Universal Credit claimants urged to check if they can avoid paying NHS charges

The number of people claiming Universal Credit has almost doubled during the COVID-19 pandemic, according to latest statistics from the Department for Work and Pensions (DWP), as nearly six million people are now entitled to this extra help because they either have no income or are surviving on a low income. That means around three million British people might not know that they could also benefit from free NHS prescriptions, eye tests and free dental, saving them hundreds of pounds per year.

It’s not just people who are not working who might qualify for extra help towards NHS costs, more than a third (39 percent) of people who are claiming Universal Credit in the UK are in work.

And although they are working, they are classed as being on a low income, so it’s important that they get the help they need.

Those on Universal Credit are entitled to free NHS prescriptions, dental treatment and other health costs if their earnings are below £435 in their last Universal Credit assessment period, or £935 if they are a parent of a child still living at home or have a limited capability for work.

But it’s not just Universal Credit claimants that are entitled – it’s worth checking if people are receiving other means-tested benefits as well.

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Am I eligible for a free NHS medical exemption certificate?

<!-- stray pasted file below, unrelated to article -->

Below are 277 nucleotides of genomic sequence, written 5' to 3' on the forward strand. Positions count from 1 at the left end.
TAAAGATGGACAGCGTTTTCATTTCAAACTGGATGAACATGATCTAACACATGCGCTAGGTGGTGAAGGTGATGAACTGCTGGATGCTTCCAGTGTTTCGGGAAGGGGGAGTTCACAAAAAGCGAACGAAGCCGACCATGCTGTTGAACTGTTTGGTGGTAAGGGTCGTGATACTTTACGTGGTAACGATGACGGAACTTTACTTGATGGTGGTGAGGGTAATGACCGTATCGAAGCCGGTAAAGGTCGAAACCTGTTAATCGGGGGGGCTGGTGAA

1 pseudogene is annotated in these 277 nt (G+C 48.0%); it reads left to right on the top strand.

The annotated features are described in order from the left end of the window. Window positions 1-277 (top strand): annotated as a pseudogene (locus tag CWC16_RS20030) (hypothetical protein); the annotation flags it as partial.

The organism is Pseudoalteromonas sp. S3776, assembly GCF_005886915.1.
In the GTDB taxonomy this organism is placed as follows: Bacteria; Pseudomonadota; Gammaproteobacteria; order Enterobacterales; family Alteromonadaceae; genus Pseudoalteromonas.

A person might be entitled to help with NHS costs if they are receiving:

  • Income support
  • Income based Jobseeker’s Allowance
  • Income related Employment and support Allowance
  • Pension Credit Guarantee Credit

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As Parliament debates the end of the Universal Credit uplift of £20, low income families will be looking for ways to manage on less money, so it’s more important than ever that those who are eligible to a free NHS certificate are getting the help they are entitled to.

It could add up to hundreds of pounds saved over the course of a year – other people who are eligible for help towards healthcare include older people over the age of 60 as well as people with certain medical conditions.

Pregnant women, children under 16, NHS inpatients and some people with a physical disability may also be able to get help.

Meanwhile, proposals to scrap free prescriptions for people over 60 have been called a “tax on the sick”.

At the moment pensioners are eligible for free prescriptions at age 60, but the change would mean they would only get free prescriptions when they can claim pension at age 65 plus.

If the controversial proposals get the green light, it would free up to £300million according to the Government – funds which could be used to help the NHS recover from the pandemic.

Prescription charges are a major source of revenue for the health service, generating almost £3billion every five years, but some believe it would be a false economy and put more pressure on the health system.

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Charities including Age UK have written a letter to the Government highlighting its concern that scrapping free prescriptions for those in the 60 to 65 age category could have a “devastating impact” on some older people’s health.

The letter accuses the Government of introducing an “additional levy on poor health” which would affect the most vulnerable in society.

Rather than save the NHS money, Age UK believes tens of thousands of people may require hospital treatment if the change goes ahead.

The easiest way to check whether someone is eligible for free NHS prescriptions and help with other NHS costs is to use the eligibility checker on the NHS website.

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